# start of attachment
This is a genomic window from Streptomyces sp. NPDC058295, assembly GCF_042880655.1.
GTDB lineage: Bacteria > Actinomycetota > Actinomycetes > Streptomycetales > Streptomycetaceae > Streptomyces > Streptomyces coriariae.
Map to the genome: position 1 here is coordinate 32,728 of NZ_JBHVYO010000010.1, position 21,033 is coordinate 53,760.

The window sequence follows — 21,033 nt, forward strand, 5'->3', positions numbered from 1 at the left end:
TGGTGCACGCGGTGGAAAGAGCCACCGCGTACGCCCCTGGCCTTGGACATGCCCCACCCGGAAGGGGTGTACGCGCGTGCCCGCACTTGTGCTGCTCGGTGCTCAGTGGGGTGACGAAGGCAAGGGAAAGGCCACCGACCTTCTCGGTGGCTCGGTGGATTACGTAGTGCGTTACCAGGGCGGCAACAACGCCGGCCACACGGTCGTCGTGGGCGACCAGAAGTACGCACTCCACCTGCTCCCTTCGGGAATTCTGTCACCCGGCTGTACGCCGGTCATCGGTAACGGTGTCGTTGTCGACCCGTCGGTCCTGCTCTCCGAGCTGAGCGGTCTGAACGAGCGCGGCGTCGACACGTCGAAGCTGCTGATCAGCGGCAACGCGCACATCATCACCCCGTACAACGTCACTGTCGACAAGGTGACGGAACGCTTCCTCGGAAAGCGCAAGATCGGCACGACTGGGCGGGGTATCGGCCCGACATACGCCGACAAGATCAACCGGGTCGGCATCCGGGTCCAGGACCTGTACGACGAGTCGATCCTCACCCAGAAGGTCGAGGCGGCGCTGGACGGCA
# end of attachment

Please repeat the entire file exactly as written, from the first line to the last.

This is a genomic window from Streptomyces sp. NPDC058295, assembly GCF_042880655.1.
GTDB lineage: Bacteria > Actinomycetota > Actinomycetes > Streptomycetales > Streptomycetaceae > Streptomyces > Streptomyces coriariae.
Map to the genome: position 1 here is coordinate 32,728 of NZ_JBHVYO010000010.1, position 21,033 is coordinate 53,760.

The window sequence follows — 21,033 nt, forward strand, 5'->3', positions numbered from 1 at the left end:
TGGTGCACGCGGTGGAAAGAGCCACCGCGTACGCCCCTGGCCTTGGACATGCCCCACCCGGAAGGGGTGTACGCGCGTGCCCGCACTTGTGCTGCTCGGTGCTCAGTGGGGTGACGAAGGCAAGGGAAAGGCCACCGACCTTCTCGGTGGCTCGGTGGATTACGTAGTGCGTTACCAGGGCGGCAACAACGCCGGCCACACGGTCGTCGTGGGCGACCAGAAGTACGCACTCCACCTGCTCCCTTCGGGAATTCTGTCACCCGGCTGTACGCCGGTCATCGGTAACGGTGTCGTTGTCGACCCGTCGGTCCTGCTCTCCGAGCTGAGCGGTCTGAACGAGCGCGGCGTCGACACGTCGAAGCTGCTGATCAGCGGCAACGCGCACATCATCACCCCGTACAACGTCACTGTCGACAAGGTGACGGAACGCTTCCTCGGAAAGCGCAAGATCGGCACGACTGGGCGGGGTATCGGCCCGACATACGCCGACAAGATCAACCGGGTCGGCATCCGGGTCCAGGACCTGTACGACGAGTCGATCCTCACCCAGAAGGTCGAGGCGGCGCTGGACGGCA